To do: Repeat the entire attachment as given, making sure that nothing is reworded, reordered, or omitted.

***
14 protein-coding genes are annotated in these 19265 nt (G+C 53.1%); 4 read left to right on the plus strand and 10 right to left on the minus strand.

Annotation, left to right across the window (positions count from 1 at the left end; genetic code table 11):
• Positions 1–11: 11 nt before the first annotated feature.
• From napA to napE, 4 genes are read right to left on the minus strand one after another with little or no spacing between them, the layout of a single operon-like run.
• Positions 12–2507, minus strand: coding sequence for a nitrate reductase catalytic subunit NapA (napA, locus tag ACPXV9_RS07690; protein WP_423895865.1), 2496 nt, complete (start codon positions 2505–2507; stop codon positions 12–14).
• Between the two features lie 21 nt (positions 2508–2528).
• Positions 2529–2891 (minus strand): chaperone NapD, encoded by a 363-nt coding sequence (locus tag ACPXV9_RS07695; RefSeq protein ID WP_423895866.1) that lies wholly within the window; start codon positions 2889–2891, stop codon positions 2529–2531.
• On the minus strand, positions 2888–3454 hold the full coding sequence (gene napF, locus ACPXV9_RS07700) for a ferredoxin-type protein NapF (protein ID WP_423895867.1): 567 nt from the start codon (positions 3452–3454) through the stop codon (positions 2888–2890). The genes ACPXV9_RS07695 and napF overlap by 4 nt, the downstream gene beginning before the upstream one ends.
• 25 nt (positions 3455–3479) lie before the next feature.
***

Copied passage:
14 protein-coding genes are annotated in these 19265 nt (G+C 53.1%); 4 read left to right on the plus strand and 10 right to left on the minus strand.

Annotation, left to right across the window (positions count from 1 at the left end; genetic code table 11):
• Positions 1–11: 11 nt before the first annotated feature.
• From napA to napE, 4 genes are read right to left on the minus strand one after another with little or no spacing between them, the layout of a single operon-like run.
• Positions 12–2507, minus strand: coding sequence for a nitrate reductase catalytic subunit NapA (napA, locus tag ACPXV9_RS07690; protein WP_423895865.1), 2496 nt, complete (start codon positions 2505–2507; stop codon positions 12–14).
• Between the two features lie 21 nt (positions 2508–2528).
• Positions 2529–2891 (minus strand): chaperone NapD, encoded by a 363-nt coding sequence (locus tag ACPXV9_RS07695; RefSeq protein ID WP_423895866.1) that lies wholly within the window; start codon positions 2889–2891, stop codon positions 2529–2531.
• On the minus strand, positions 2888–3454 hold the full coding sequence (gene napF, locus ACPXV9_RS07700) for a ferredoxin-type protein NapF (protein ID WP_423895867.1): 567 nt from the start codon (positions 3452–3454) through the stop codon (positions 2888–2890). The genes ACPXV9_RS07695 and napF overlap by 4 nt, the downstream gene beginning before the upstream one ends.
• 25 nt (positions 3455–3479) lie before the next feature.